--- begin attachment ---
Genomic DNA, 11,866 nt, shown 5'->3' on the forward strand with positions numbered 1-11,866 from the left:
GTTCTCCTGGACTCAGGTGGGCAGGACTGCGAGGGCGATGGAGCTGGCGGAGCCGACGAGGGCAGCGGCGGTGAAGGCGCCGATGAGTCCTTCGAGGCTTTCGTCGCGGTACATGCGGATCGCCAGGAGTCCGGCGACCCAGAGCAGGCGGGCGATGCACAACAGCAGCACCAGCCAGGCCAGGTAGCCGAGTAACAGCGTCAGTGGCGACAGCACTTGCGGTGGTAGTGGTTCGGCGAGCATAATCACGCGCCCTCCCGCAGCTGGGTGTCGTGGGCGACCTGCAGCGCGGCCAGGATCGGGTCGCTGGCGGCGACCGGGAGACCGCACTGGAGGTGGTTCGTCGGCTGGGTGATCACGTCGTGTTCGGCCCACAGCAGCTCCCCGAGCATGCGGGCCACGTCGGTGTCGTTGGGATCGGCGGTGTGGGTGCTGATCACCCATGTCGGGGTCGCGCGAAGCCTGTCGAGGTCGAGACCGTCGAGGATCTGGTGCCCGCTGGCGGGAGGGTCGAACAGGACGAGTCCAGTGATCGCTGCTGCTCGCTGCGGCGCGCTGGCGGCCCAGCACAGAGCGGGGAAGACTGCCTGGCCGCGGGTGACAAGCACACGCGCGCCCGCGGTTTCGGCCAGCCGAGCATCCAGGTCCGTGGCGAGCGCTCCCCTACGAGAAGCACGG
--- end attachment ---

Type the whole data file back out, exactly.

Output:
Genomic DNA, 11,866 nt, shown 5'->3' on the forward strand with positions numbered 1-11,866 from the left:
GTTCTCCTGGACTCAGGTGGGCAGGACTGCGAGGGCGATGGAGCTGGCGGAGCCGACGAGGGCAGCGGCGGTGAAGGCGCCGATGAGTCCTTCGAGGCTTTCGTCGCGGTACATGCGGATCGCCAGGAGTCCGGCGACCCAGAGCAGGCGGGCGATGCACAACAGCAGCACCAGCCAGGCCAGGTAGCCGAGTAACAGCGTCAGTGGCGACAGCACTTGCGGTGGTAGTGGTTCGGCGAGCATAATCACGCGCCCTCCCGCAGCTGGGTGTCGTGGGCGACCTGCAGCGCGGCCAGGATCGGGTCGCTGGCGGCGACCGGGAGACCGCACTGGAGGTGGTTCGTCGGCTGGGTGATCACGTCGTGTTCGGCCCACAGCAGCTCCCCGAGCATGCGGGCCACGTCGGTGTCGTTGGGATCGGCGGTGTGGGTGCTGATCACCCATGTCGGGGTCGCGCGAAGCCTGTCGAGGTCGAGACCGTCGAGGATCTGGTGCCCGCTGGCGGGAGGGTCGAACAGGACGAGTCCAGTGATCGCTGCTGCTCGCTGCGGCGCGCTGGCGGCCCAGCACAGAGCGGGGAAGACTGCCTGGCCGCGGGTGACAAGCACACGCGCGCCCGCGGTTTCGGCCAGCCGAGCATCCAGGTCCGTGGCGAGCGCTCCCCTACGAGAAGCACGG